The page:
"How about the art world?" said my soul-mate, a profoundly talented writer herself. Why? Because if you're from New York, the art market has an enormous presence: money, power, social commentary, intrigue and scandal, a tightly bound world that unsettles, aggravates and provokes. An almost picture-perfect world that's ripe for writing.
But as "Wilson" branched out to people outside his field, the world became colder and less friendly. Doors were shut, emails ignored, phone calls avoided. People were paranoid, and disturbed by this invasion. Wow, what happened to agents, press people and sports figures who took my calls on the second ring? I was no longer Frank Messina, the poet. I was now "Michael Wilson." A nobody.
And for a moment, it was liberating.
"Wilson's" first bite came in the form of a very diligent and somewhat controversial art dealer—the founder of a website that, in part, offers a tagging system for art collectors and artists. She also pens articles that target major businesses in the art world that she believes are unscrupulous. And as a member of her site and a past customer of her products, I was able to get a closer look into her company and offer an "inside out" approach to my article. With almost two hours of telephone interview time with her, I had something to run with. Queries to corroborating sources became easier. Suddenly, some of the most powerful people in the art world were talking: dealers, lawyers, and at least one former FBI agent—hours and hours of phone interviews all on my spare time.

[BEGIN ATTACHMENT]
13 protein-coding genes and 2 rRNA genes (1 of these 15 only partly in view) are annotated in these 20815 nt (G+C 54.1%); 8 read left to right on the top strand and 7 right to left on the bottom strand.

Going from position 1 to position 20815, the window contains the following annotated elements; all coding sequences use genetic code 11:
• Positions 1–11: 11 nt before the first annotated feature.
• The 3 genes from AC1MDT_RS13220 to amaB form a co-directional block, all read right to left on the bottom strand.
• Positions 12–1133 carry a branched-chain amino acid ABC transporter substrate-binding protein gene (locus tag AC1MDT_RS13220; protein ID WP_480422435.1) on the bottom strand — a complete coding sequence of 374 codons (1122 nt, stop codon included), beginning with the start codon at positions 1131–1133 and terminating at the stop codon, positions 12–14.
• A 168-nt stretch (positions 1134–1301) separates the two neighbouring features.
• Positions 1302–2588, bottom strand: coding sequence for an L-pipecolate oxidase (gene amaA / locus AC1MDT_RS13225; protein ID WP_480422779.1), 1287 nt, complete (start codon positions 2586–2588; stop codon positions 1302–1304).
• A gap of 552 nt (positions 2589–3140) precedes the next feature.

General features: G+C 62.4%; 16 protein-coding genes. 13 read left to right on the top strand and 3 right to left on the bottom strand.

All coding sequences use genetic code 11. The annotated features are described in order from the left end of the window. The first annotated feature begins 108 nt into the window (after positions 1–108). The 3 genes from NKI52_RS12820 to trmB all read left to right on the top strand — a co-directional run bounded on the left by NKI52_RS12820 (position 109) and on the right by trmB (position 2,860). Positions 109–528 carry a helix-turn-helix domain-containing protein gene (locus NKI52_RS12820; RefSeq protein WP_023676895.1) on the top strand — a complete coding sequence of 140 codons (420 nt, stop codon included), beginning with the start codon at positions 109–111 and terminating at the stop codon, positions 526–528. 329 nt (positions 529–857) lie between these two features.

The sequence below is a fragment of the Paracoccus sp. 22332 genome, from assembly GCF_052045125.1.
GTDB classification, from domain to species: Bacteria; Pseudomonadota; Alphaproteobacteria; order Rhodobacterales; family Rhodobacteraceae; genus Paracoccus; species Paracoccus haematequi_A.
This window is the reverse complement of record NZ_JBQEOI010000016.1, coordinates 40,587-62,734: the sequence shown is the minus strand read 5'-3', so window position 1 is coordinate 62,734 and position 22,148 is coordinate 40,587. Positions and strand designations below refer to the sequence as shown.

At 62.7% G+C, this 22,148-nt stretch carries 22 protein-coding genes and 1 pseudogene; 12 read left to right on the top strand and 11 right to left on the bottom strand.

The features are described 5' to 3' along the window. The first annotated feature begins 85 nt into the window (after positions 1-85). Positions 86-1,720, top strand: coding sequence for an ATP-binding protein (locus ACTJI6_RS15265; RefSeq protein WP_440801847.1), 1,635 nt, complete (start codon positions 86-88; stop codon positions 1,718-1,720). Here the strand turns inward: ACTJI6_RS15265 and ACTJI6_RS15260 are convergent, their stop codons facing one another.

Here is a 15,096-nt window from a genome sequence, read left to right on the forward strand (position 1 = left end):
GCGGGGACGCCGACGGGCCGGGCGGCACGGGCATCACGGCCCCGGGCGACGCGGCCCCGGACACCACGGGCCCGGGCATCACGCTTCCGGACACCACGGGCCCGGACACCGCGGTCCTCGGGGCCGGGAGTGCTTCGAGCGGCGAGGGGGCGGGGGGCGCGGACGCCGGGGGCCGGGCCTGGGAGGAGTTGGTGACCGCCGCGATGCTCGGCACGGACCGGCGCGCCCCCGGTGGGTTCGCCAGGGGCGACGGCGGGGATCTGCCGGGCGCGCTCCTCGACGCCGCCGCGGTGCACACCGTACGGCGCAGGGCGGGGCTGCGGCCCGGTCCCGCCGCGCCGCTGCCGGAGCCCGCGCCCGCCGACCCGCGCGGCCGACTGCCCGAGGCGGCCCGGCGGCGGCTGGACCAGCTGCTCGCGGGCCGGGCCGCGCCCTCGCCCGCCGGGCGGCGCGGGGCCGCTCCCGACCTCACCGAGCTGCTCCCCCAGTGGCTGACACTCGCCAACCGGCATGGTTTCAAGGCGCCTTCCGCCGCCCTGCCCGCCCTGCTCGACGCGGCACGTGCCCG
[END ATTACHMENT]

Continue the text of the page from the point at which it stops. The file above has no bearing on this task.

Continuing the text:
Then, "Wilson's" first article was born.
And one of the subjects was not pleased. Before long, "Michael Wilson" was outed by a presumably tech-savvy individual. So, it should serve as no surprise when it was not "Wilson" who received a "Cease and Desist" letter from a subject of the article, but alas, Frank Messina. As such, I've decided to out myself as "Wilson", the author of these articles which I fully stand by as accurate and fair. If someone thinks not, they are welcome to send a list of requested corrections and I would gladly make changes.
But so far, nothing. Well, except for a call from an anonymous (but since identified) man attempting to blackmail me, and threatening my well-being...again.
In the coming days and weeks, as time allows, I'll be publishing stories, both here on the blog and in the media including an interview with an eccentric and unlikely billionaire art collector, an artist who uses unusual materials in his paintings, and a woman who paints herself in public for charity. And of course, selected interviews with artistic legends from my personal archive.
Thanks for your time.
poet, artist, journalist
ps: Media inquiries, "hate-mail", "love letters", fan-mail or blackmail can be sent to my representative:
Thomas C. Danziger, Esq.
Danziger, Danziger & Muro, LLP
405 Park Avenue, Suite 502
New York, NY 10022
All photos and text are copyright protected and may not be copied or disseminated without the expressed written consent
of Frank Messina and the Artist Rights Society.
of Frank Messina and the Artist Rights Society.